Weather Forecast for:
Abbotsford Airport

Updated: Jul 26, 2017 at 7:02 PM

Wed
Jul 26

High: 26 ºC
 
 

Wed PM
Jul 26

 
Low: 14 ºC
 

Thu
Jul 27

High: 21 ºC
Low: 13 ºC
 

Fri
Jul 28

High: 24 ºC
Low: 13 ºC
 

Sat
Jul 29

High: 27 ºC
Low: 14 ºC
 

Sun
Jul 30

High: 27 ºC
Low: 13 ºC
 

 

Climate Data Report: "Climate Change - The Need for Adaptation"

Recommendations for Producers
Although 1 year of data is not enough to develop concrete recommendations for producers in the Vanderhoof area, if the climate patterns recored in 2016 continue there will need to be changes to cropping systms in order to remain competitive. Some operational options and future research considerations for producer are listed below:

Read Full Story Here

Even Inconclusive Forage Trail Findings Offer Benefits

Because winter feeding is his largest annual cost, Burns Lake, BC rancher Jon Solecki dreams of extending his grazing season. However, in his harsh, northern climate, the feed value of the forages he routinely grows drops to near zero by mid-fall. In 2015, he decided to test the establishment and productivity of five new-to-him perennial grasses in hopes of finding at least one that would remain nutritious into fall in his growing conditions.

Read Full Story Here

JULY Update to Manure Spreading Advisory #1 of 2017: South Coast Region

Date: July 6, 2017

Refer to Manure Spreading Advisory #1 of 2017 (April 3, 2017) for the current Advisory. The following Update does not change the Advisory. Continue to use a minimum buffer distance of 5 meters from wet watercourses and ditches or 3 meters from dry watercourses and ditches during summer.

Last month’s update related to the loss of nitrogen (N) from manure during warm weather and continues to be relevant throughout the summer.

Read Full Story Here

JUNE Update to Manure Spreading Advisory #1 of 2017: South Coast Region

Refer to Manure Spreading Advisory #1 of 2017 (April 3, 2017) for the current Advisory. The following Update does not change the Advisory. Considerations for spreading manure during warm weather With the onset of warm weather around the South Coast of BC it is important to consider the impact of high temperatures on nitrogen (N) loss from manure. Volatilization of ammonia during and shortly after application is greatly increased when temperatures are high. Several other factors including manure composition, time to incorporation, wind, soil pH and moisture, and application method will impact ammonia loss as well. However, spreading manure when temperatures are above 25°C can result in a loss of 50% of the ammonia N within three hours of application. To avoid losing the readily available ammonia N in your manure Apply during the cooler times of day and when wind speeds are low Incorporate the manure as soon as possible Farmwest.com provides an Ammonia Loss From Manure calculator which can help predict the potential N loss during manure application. Losing ammonia from manure is a direct loss of its fertilizer value and should be considered when planning application timing and calculating manure’s contribution to crop N requirements.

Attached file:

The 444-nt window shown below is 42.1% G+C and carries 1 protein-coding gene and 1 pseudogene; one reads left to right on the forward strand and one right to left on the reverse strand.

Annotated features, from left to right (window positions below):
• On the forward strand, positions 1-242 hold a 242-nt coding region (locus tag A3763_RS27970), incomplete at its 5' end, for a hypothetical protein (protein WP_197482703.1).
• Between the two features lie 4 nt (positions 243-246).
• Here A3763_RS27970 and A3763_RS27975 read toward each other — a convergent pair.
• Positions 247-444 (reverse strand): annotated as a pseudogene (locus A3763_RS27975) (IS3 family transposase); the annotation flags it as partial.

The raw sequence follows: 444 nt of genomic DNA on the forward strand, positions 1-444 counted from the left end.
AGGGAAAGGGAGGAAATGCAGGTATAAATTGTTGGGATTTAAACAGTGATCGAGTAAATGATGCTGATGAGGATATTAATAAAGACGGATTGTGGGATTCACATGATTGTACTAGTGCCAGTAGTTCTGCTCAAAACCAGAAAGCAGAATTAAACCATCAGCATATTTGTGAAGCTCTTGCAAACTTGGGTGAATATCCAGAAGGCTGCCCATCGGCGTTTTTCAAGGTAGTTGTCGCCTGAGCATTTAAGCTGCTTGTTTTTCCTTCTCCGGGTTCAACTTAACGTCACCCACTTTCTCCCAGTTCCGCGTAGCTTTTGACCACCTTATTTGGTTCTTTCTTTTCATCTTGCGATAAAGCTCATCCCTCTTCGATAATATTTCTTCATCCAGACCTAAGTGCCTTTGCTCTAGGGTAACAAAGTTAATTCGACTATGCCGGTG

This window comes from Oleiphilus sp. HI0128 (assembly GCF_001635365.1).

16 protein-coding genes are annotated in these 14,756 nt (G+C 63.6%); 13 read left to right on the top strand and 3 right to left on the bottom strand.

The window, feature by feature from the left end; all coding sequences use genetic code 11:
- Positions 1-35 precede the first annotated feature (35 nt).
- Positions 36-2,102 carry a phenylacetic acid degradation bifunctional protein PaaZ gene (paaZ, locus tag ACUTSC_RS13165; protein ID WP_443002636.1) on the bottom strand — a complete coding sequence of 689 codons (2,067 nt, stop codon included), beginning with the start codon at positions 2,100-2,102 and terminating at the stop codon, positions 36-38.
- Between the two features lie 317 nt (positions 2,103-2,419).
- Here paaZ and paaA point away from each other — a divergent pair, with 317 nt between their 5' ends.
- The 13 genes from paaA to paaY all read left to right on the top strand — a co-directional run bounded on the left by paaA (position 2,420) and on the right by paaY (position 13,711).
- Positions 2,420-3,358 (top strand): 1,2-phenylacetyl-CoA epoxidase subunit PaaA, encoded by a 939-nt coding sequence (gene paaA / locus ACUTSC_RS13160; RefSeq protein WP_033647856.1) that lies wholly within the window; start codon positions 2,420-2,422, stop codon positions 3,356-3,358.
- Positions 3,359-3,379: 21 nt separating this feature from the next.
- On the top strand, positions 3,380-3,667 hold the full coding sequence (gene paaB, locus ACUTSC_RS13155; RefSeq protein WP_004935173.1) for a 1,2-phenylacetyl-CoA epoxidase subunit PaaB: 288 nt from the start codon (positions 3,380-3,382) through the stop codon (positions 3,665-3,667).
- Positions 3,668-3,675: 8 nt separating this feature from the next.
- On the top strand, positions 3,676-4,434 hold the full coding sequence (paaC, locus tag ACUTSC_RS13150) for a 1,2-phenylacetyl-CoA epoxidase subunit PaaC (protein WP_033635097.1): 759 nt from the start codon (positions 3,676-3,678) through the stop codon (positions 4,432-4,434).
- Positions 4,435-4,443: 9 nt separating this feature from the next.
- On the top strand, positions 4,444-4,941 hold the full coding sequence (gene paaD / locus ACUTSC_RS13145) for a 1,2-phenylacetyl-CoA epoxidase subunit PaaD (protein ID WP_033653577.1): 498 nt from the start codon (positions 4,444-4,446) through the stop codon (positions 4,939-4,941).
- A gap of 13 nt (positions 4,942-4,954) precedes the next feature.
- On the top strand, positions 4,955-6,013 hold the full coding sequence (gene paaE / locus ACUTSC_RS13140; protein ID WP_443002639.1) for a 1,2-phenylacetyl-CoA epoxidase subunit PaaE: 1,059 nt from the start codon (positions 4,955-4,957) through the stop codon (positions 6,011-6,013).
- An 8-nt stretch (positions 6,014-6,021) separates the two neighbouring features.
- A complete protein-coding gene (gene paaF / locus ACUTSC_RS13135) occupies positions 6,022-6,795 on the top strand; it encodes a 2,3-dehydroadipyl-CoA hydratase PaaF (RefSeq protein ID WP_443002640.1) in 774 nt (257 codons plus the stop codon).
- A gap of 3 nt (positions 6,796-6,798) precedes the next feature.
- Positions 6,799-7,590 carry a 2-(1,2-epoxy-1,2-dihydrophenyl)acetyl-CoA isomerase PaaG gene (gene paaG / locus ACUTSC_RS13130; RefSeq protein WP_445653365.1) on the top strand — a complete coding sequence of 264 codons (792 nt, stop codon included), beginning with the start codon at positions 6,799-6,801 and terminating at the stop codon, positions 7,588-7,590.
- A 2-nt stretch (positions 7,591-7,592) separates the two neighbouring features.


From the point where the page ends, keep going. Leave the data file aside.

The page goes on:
Read Full Story Here

Climate Change Survey

The Pacific Field Corn Association invites you to participate in a survey to assess perceptions of the impacts and risks of climate change on agriculture. Enter a draw for a $50 gift certificate from any business of your choice. TAKE THE SURVEY HERE

Read Full Story Here

Manure Spreading Advisory #1 for 2017: South Coast Region

Effective April 3, 2017

It is acceptable to apply manure on established grasses, fields being seeded within two weeks of application, and berry fields if: ­

Read Full Story Here

Public Expectations of a Dairy Farm - UBC Dairy Centre Report (2016)

50 people in the survey were asked how confident they were that dairy cows have a good life. Before visiting the dairy farm a little less than half of the participants said that they were confident that dairy cows had a good life . After visiting the farm less that 25% responded that they were confident, with the remainder either unsure or were not confident in the quality of life of dairy cows. Both studies illustrate the importance that members of the public put on an animal’s freedom to move and their ability to fulfill natural and highly motivated behaviors like grazing on pasture. Thus participants, who became acquainted with the practices of early cow-calf separation and lack of access to pasture, tended to lose confidence in dairy farming. Both studies also illustrated the importance that respondents placed on the actions and attitudes of the people responsible for the care of cattle on dairy farms.

Read Full Story Here

PEST ALERT!! Western Corn Rootworm in B.C. (Jan 2017)

Western Corn Rootworm (WCRW), Diabrotica virgifera, Family: Chrysomelidae, a major corn pest, was confirmed in the central and eastern Fraser Valley in August 2016. Surveying in August and September revealed varying levels of infestation in fields, in both silage corn and sweet corn. WCRW has also been confirmed in a dahlia crop adjacent to corn fields.

western corn root worm adult beetle

Read Full Story Here

Pages